When it comes to the University of Oklahoma’s graduation ceremonies, nothing carries the same pomp and circumstance as a band of bagpipe players.
Not a crew of clarinetists, a fleet of flautists nor a troupe of trumpeters will do for OU. It’s got to be the Highlanders of Oklahoma City, a pipe and drum band that’s escorted OU President David L. Boren into the Oklahoma Memorial Stadium before each graduation ceremony for nearly 20 years.
The tradition goes back a couple decades at OU, but the history of bagpipes spans a millenium. Ask a historian or even a bagpipe know-it-all where the instrument originated and when, and you might get a “who the heck knows.” Could be Egypt. Could be Ethiopia. The instrument evolved so much throughout the years that it's still difficult to decipher its exact timeline.
It’s much easier to talk definitively about the instruments and their role in the early 1900s and beyond.
“The bagpipes were an instrument of war,” said Robert Bruce, business manager, pipes major and director of music for the Highlanders of Oklahoma City. “All militaries had something to scare away the opponent, whether it was a war whoop or drums or stampeding horses. The British had the bagpipes, whose sound was kind of daunting to the opponents.”
Just the layout of a bagpipe is enough to send some people running in the other direction. Here’s what a player of the Great Highland bagpipe is working with:
- 4 reeds
- 1 air supply: The player blows into this piece to fill the bag with air
- 1 bag: This might be made of sheep, cow or goat skin
- 1 chanter: The player creates different notes by covering the chanter’s holes with his fingers
- 3 drones: The Highlanders’ bagpipes have a bass drone and two tenor drones. These tubes on the top of the instrument create a constant harmonizing note throughout play.
That’s a lot to think about for a musician. In Bruce’s words: “We have to blow, finger and squeeze all at the same time.” (We love this bagpipe rundown from the BBC if you're looking to learn more.)
And the notes a bagpipe can play span only one octave. If you’re not a music person, think about it like this: A skilled saxophone player can play three octaves and a pianist can play eight. With only one octave — and no sharps and flats, to boot — the bagpipe player has to be choosy about which songs he plays. The small range of notes won’t allow for just anything.
“Here’s one we’ve been asked several times to play and I had to turn it down: 'The Star Spangled Banner,'” said Bruce, 69, of Midwest City. “We cannot play 'The Star Spangled Banner,' and I’m not going to murder our national anthem.”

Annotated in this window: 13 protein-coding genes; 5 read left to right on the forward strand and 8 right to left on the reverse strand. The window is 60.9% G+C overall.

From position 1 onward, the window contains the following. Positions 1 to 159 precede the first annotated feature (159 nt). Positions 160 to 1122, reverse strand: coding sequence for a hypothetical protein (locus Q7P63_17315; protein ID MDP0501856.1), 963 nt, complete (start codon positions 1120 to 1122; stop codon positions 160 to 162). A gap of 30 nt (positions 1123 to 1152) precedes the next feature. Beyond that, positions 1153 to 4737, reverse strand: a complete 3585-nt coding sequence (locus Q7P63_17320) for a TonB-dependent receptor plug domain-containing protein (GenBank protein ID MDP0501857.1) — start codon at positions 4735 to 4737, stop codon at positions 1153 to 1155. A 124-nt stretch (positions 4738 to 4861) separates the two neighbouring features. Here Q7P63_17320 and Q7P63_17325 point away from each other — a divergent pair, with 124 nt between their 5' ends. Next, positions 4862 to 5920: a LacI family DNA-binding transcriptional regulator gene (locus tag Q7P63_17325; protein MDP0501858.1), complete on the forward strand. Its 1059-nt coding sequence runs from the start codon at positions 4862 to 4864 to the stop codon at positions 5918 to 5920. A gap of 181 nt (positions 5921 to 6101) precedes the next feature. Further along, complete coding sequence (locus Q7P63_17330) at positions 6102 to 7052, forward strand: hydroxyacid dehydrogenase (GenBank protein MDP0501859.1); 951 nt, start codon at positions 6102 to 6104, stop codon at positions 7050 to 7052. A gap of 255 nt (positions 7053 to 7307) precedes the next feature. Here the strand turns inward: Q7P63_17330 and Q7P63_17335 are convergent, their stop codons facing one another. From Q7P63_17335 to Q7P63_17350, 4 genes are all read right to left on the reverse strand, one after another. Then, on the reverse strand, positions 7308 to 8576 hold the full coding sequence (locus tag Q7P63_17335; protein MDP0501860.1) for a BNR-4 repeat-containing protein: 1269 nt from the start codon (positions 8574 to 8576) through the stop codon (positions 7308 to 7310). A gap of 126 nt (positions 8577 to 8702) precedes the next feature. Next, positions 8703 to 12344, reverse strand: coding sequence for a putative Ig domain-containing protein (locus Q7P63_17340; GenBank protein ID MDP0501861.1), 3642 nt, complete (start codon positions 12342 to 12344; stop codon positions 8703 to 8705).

It’s a pity you’ll never hear the Highlanders of Oklahoma City usher in the Oklahoma City Energy FC soccer players or kick off a game for the Thunder inside Chesapeake Energy Arena. But, fortunately for the University of Oklahoma, the bagpipe is perfectly suited for one of our personal favorites, the OU Fight Song “Boomer Sooner.”
In the Highlanders’ repertoire you’ll also find familiar hymns as well as a mix of traditional Scottish and Irish tunes, including “Greensleeves,” “Yankee Doodle,” “Amazing Grace,” “America the Beautiful” and “Auld Lang Syne.” In fact, the group has more than 40 songs on heavy rotation.
The group, with male and female members from teens to those in their golden years, has been playing parades, funerals and other events since 1957. They've had their share of special performances, having opened for the likes of Rolling Stones frontman Mick Jagger, who’s been known to tap local bagpipe bands to share the stage with him.
Now, the Highlanders prepare to head into their busiest month yet, performing at several of the university’s graduations, including the main ceremony at 7 p.m. May 8. It’s an OU tradition that they hope to continue for years to come.
"For 20 years the Highland Pipes and Drums have been a very important part of the commencement ceremonies at the University of Oklahoma," Boren said. "The bagpipe music and the flair with which they present it adds a special spirit to the entire occasion. They are a real treasure for our state."
Bruce said it’s not an easy thing to master the bagpipe. It takes stamina and practice — lots and lots of practice. He offered his advice to those wanting to excel at something they love doing, words of wisdom particularly apt for those Sooners graduating from the University of Oklahoma in May 2015.
“Whatever you put in it, that’s what you’re going to get out of it,” Bruce said. “That’s not just with music; that’s anything in life. In anything you do, if you put 110 into it, you will get 150 back out.”
Are you going to OU’s commencement ceremony? Instagram and tweet your photos — especially those of the Highlanders of Oklahoma City and your decorated graduation caps — using the hashtag #OUGrad15!